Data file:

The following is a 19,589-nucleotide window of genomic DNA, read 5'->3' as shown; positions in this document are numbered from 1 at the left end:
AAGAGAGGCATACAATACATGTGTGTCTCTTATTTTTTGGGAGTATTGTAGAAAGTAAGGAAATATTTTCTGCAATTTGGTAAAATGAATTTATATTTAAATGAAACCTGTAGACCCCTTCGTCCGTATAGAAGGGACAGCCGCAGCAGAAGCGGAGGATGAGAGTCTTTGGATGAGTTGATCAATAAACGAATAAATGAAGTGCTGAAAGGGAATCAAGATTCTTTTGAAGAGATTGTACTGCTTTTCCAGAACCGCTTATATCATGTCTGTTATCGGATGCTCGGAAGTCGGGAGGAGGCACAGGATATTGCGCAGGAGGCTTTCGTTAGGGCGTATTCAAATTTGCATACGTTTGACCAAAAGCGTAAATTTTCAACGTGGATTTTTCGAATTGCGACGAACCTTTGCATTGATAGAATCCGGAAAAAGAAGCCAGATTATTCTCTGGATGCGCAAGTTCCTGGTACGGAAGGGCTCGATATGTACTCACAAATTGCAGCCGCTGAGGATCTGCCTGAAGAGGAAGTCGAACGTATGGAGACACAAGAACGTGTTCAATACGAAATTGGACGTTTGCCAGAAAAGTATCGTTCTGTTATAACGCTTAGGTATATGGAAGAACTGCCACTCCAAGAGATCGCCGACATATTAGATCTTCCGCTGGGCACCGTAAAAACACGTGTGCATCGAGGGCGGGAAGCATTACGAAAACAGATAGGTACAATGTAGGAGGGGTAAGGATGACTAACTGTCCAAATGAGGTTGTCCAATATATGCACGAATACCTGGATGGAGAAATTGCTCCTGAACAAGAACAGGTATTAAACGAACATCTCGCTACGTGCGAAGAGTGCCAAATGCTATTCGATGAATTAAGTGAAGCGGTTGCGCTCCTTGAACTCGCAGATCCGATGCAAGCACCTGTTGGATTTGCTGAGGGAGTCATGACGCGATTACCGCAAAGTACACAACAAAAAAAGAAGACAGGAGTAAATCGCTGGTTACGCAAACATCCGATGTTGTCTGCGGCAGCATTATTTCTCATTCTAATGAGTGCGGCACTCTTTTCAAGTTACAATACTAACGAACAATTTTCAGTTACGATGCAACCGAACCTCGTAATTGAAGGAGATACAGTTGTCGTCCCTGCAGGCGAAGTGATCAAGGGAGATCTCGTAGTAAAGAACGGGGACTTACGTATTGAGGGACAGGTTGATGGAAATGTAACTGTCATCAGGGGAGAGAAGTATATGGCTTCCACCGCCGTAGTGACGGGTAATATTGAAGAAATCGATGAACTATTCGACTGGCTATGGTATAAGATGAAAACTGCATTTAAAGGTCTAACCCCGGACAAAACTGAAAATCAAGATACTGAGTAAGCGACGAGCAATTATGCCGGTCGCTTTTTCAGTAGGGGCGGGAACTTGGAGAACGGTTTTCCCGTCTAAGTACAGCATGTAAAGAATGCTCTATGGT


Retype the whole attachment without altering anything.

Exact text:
The following is a 19,589-nucleotide window of genomic DNA, read 5'->3' as shown; positions in this document are numbered from 1 at the left end:
AAGAGAGGCATACAATACATGTGTGTCTCTTATTTTTTGGGAGTATTGTAGAAAGTAAGGAAATATTTTCTGCAATTTGGTAAAATGAATTTATATTTAAATGAAACCTGTAGACCCCTTCGTCCGTATAGAAGGGACAGCCGCAGCAGAAGCGGAGGATGAGAGTCTTTGGATGAGTTGATCAATAAACGAATAAATGAAGTGCTGAAAGGGAATCAAGATTCTTTTGAAGAGATTGTACTGCTTTTCCAGAACCGCTTATATCATGTCTGTTATCGGATGCTCGGAAGTCGGGAGGAGGCACAGGATATTGCGCAGGAGGCTTTCGTTAGGGCGTATTCAAATTTGCATACGTTTGACCAAAAGCGTAAATTTTCAACGTGGATTTTTCGAATTGCGACGAACCTTTGCATTGATAGAATCCGGAAAAAGAAGCCAGATTATTCTCTGGATGCGCAAGTTCCTGGTACGGAAGGGCTCGATATGTACTCACAAATTGCAGCCGCTGAGGATCTGCCTGAAGAGGAAGTCGAACGTATGGAGACACAAGAACGTGTTCAATACGAAATTGGACGTTTGCCAGAAAAGTATCGTTCTGTTATAACGCTTAGGTATATGGAAGAACTGCCACTCCAAGAGATCGCCGACATATTAGATCTTCCGCTGGGCACCGTAAAAACACGTGTGCATCGAGGGCGGGAAGCATTACGAAAACAGATAGGTACAATGTAGGAGGGGTAAGGATGACTAACTGTCCAAATGAGGTTGTCCAATATATGCACGAATACCTGGATGGAGAAATTGCTCCTGAACAAGAACAGGTATTAAACGAACATCTCGCTACGTGCGAAGAGTGCCAAATGCTATTCGATGAATTAAGTGAAGCGGTTGCGCTCCTTGAACTCGCAGATCCGATGCAAGCACCTGTTGGATTTGCTGAGGGAGTCATGACGCGATTACCGCAAAGTACACAACAAAAAAAGAAGACAGGAGTAAATCGCTGGTTACGCAAACATCCGATGTTGTCTGCGGCAGCATTATTTCTCATTCTAATGAGTGCGGCACTCTTTTCAAGTTACAATACTAACGAACAATTTTCAGTTACGATGCAACCGAACCTCGTAATTGAAGGAGATACAGTTGTCGTCCCTGCAGGCGAAGTGATCAAGGGAGATCTCGTAGTAAAGAACGGGGACTTACGTATTGAGGGACAGGTTGATGGAAATGTAACTGTCATCAGGGGAGAGAAGTATATGGCTTCCACCGCCGTAGTGACGGGTAATATTGAAGAAATCGATGAACTATTCGACTGGCTATGGTATAAGATGAAAACTGCATTTAAAGGTCTAACCCCGGACAAAACTGAAAATCAAGATACTGAGTAAGCGACGAGCAATTATGCCGGTCGCTTTTTCAGTAGGGGCGGGAACTTGGAGAACGGTTTTCCCGTCTAAGTACAGCATGTAAAGAATGCTCTATGGT